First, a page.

UNU-FLORES Awarded TIGER Grant to Study Water Stressors in Savannas

  • 2016/01/29     Dresden, Germany

    Image: shutterstock/moomsabuy

    Image: shutterstock/moomsabuy

    Covering nearly half of the African continent, savannas are among the most complex, variable and extensive agrosilvopastoral landscapes on Earth – a landscape that simultaneously supports trees, livestock, crops and human settlements. These water-limited ecosystems are highly sensitive to changes in climate and environmental conditions and also in land-management practices. These changes compromise savannas’ long-term maintenance and overall productivity, modifying the global land-surface processes in ways that are still unclear.

    UNU-FLORES is partnering with the University of Western Cape in South Africa to conduct a project that aims to estimate the water use (evapotranspiration, ET), water stress, and the influence of invasive species on water availability using Earth Observation data. This data will improve the understanding of this ecosystem evolution, providing important information for decision-making processes at different scales, to support water monitoring and to assist agriculture sustainable management.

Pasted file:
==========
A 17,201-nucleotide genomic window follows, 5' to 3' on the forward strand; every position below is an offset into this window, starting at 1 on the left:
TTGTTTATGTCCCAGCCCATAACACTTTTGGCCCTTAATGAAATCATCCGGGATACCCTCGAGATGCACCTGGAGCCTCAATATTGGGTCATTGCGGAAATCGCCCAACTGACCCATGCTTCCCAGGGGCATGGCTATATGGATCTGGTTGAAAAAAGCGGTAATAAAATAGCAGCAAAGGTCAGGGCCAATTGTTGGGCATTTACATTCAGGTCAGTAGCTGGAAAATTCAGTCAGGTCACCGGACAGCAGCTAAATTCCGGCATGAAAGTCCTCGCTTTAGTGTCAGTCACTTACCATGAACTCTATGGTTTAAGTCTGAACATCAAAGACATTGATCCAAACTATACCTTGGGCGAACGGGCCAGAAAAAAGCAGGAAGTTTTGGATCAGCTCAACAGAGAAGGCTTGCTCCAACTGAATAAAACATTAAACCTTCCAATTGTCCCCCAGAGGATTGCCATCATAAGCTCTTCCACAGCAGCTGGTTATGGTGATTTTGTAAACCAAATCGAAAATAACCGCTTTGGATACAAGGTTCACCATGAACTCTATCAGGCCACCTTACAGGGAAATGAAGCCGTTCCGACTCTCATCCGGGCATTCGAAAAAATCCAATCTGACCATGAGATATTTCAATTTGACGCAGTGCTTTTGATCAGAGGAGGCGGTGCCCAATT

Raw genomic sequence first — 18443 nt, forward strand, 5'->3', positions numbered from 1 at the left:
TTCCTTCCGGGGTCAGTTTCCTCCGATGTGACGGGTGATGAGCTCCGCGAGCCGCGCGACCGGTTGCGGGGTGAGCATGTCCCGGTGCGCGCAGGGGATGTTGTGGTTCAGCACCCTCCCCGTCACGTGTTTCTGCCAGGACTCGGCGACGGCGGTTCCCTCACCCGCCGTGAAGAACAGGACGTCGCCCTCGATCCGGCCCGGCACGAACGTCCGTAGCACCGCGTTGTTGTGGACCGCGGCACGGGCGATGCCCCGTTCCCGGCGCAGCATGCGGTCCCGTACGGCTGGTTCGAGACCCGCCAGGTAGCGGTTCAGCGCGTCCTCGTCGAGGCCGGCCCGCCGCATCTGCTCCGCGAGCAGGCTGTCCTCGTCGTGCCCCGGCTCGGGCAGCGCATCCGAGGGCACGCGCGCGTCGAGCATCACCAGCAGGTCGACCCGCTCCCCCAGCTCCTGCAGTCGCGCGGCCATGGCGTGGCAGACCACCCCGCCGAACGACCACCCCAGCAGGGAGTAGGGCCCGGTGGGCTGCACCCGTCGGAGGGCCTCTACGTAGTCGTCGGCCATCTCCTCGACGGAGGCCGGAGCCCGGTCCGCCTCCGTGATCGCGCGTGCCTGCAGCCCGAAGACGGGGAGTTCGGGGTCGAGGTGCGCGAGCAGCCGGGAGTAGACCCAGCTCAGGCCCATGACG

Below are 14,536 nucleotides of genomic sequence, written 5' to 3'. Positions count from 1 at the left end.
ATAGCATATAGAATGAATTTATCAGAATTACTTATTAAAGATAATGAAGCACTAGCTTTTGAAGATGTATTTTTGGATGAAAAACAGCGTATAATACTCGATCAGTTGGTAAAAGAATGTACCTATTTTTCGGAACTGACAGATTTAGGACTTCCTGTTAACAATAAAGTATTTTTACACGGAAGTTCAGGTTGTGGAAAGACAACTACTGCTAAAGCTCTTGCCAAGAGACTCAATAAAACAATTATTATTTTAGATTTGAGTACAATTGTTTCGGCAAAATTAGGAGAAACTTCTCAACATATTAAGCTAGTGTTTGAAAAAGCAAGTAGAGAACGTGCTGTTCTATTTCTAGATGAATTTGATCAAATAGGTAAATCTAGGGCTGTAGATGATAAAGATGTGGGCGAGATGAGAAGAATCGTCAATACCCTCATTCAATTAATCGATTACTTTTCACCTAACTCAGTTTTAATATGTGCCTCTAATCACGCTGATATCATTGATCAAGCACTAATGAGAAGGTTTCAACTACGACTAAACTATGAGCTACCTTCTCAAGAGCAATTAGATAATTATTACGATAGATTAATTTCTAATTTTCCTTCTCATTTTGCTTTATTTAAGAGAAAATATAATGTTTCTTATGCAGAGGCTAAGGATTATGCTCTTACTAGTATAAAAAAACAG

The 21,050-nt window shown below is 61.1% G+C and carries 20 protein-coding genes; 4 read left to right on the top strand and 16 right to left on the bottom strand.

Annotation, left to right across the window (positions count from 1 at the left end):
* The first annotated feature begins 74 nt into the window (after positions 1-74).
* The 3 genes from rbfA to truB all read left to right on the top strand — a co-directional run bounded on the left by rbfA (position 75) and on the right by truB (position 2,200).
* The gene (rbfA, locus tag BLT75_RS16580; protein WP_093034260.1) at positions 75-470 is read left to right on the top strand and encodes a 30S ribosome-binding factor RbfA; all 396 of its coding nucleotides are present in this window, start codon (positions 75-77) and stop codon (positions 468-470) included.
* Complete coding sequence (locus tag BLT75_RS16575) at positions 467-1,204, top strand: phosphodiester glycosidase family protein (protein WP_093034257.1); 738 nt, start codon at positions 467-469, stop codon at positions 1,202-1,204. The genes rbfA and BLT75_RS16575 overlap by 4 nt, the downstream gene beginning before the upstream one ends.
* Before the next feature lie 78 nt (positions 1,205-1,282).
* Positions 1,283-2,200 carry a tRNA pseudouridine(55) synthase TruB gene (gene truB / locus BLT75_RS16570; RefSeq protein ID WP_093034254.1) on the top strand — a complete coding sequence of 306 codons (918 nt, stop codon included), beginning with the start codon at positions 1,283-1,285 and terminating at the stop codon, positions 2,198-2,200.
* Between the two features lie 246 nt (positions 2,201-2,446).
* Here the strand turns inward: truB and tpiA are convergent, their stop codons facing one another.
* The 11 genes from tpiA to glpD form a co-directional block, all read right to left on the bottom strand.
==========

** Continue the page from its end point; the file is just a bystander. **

nexob_workshop_tanzania_image4The project, “Remote Sensing of water use and water stress in African savanna ecosystem from local to regional scale: Implications for land productivity”, was selected as one of ten new TIGER Studies. The TIGER initiative, launched by the European Space Agency (ESA) in 2002, promotes the use of Earth Observation (EO) data to improve Integrated Water Resources Management in Africa, while strengthening the scientific collaboration between the African and European partners. The ten winners of the TIGER Call “Water for Agriculture” will kick off their work with a joint meeting in February 2016, where all awarded will present their projects. The grant includes access to EO data provided by ESA through the TIGER Bridge Consortium, as well as overall scientific coordination, funding for research visits of the partners, in-situ campaigns, support for software development and funding for workshop attendance and publications.

    Each TIGER Study is led by co-coordinators, one from Europe and one from Africa. Dr. Andreu, from the Systems and Flux Analysis Considering Global Change unit (UNU-FLORES), will act as the European project lead of the team, with Dr. Dube, from the Institute for Water Studies (University of Western Cape) as the African lead. The two of them will be supported by Prof. Mazvimavi (University of the Western Cape, SA), Dr. Gonzalez-Dugo (IFAPA, Spain), Dr. Hülsmann (Academic Office, UNU-FLORES) and Mr. Gebrechorkos (PhD Sutdent, UNU-FLORES).